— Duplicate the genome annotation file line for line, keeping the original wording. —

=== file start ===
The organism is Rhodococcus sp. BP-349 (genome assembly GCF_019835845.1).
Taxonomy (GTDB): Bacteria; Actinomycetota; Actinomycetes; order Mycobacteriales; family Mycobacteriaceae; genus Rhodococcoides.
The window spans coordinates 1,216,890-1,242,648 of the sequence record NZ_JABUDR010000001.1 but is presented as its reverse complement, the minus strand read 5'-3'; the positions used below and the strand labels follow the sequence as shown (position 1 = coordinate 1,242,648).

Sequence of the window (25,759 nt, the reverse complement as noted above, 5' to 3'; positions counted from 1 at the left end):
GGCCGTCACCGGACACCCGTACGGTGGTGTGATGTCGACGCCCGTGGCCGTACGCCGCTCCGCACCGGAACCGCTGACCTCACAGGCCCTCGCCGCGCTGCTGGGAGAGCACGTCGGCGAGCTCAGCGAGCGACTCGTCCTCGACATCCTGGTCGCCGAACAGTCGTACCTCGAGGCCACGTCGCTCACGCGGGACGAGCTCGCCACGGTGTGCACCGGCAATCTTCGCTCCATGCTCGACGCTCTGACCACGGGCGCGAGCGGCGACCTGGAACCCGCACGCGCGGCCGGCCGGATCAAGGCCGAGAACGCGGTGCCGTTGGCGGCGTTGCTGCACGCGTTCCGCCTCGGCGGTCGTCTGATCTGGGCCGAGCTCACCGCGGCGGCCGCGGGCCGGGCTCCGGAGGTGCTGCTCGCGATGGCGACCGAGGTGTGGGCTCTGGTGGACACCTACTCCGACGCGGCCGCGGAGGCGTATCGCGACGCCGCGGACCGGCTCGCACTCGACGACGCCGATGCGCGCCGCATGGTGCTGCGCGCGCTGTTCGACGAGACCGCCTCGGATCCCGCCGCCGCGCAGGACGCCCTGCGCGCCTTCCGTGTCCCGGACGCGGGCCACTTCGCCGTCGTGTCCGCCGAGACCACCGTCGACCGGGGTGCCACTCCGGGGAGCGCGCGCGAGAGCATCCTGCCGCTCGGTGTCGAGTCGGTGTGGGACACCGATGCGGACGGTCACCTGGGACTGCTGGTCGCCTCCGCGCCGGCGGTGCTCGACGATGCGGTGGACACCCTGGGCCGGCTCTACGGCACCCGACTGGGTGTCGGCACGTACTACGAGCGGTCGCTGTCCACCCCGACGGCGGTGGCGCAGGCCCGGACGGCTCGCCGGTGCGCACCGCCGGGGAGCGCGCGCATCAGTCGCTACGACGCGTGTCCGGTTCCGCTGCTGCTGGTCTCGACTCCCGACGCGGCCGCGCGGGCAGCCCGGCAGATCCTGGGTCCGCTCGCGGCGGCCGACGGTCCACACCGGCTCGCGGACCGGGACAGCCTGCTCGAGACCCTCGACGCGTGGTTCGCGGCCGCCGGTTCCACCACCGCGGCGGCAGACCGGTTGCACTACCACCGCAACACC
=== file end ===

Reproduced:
The organism is Rhodococcus sp. BP-349 (genome assembly GCF_019835845.1).
Taxonomy (GTDB): Bacteria; Actinomycetota; Actinomycetes; order Mycobacteriales; family Mycobacteriaceae; genus Rhodococcoides.
The window spans coordinates 1,216,890-1,242,648 of the sequence record NZ_JABUDR010000001.1 but is presented as its reverse complement, the minus strand read 5'-3'; the positions used below and the strand labels follow the sequence as shown (position 1 = coordinate 1,242,648).

Sequence of the window (25,759 nt, the reverse complement as noted above, 5' to 3'; positions counted from 1 at the left end):
GGCCGTCACCGGACACCCGTACGGTGGTGTGATGTCGACGCCCGTGGCCGTACGCCGCTCCGCACCGGAACCGCTGACCTCACAGGCCCTCGCCGCGCTGCTGGGAGAGCACGTCGGCGAGCTCAGCGAGCGACTCGTCCTCGACATCCTGGTCGCCGAACAGTCGTACCTCGAGGCCACGTCGCTCACGCGGGACGAGCTCGCCACGGTGTGCACCGGCAATCTTCGCTCCATGCTCGACGCTCTGACCACGGGCGCGAGCGGCGACCTGGAACCCGCACGCGCGGCCGGCCGGATCAAGGCCGAGAACGCGGTGCCGTTGGCGGCGTTGCTGCACGCGTTCCGCCTCGGCGGTCGTCTGATCTGGGCCGAGCTCACCGCGGCGGCCGCGGGCCGGGCTCCGGAGGTGCTGCTCGCGATGGCGACCGAGGTGTGGGCTCTGGTGGACACCTACTCCGACGCGGCCGCGGAGGCGTATCGCGACGCCGCGGACCGGCTCGCACTCGACGACGCCGATGCGCGCCGCATGGTGCTGCGCGCGCTGTTCGACGAGACCGCCTCGGATCCCGCCGCCGCGCAGGACGCCCTGCGCGCCTTCCGTGTCCCGGACGCGGGCCACTTCGCCGTCGTGTCCGCCGAGACCACCGTCGACCGGGGTGCCACTCCGGGGAGCGCGCGCGAGAGCATCCTGCCGCTCGGTGTCGAGTCGGTGTGGGACACCGATGCGGACGGTCACCTGGGACTGCTGGTCGCCTCCGCGCCGGCGGTGCTCGACGATGCGGTGGACACCCTGGGCCGGCTCTACGGCACCCGACTGGGTGTCGGCACGTACTACGAGCGGTCGCTGTCCACCCCGACGGCGGTGGCGCAGGCCCGGACGGCTCGCCGGTGCGCACCGCCGGGGAGCGCGCGCATCAGTCGCTACGACGCGTGTCCGGTTCCGCTGCTGCTGGTCTCGACTCCCGACGCGGCCGCGCGGGCAGCCCGGCAGATCCTGGGTCCGCTCGCGGCGGCCGACGGTCCACACCGGCTCGCGGACCGGGACAGCCTGCTCGAGACCCTCGACGCGTGGTTCGCGGCCGCCGGTTCCACCACCGCGGCGGCAGACCGGTTGCACTACCACCGCAACACC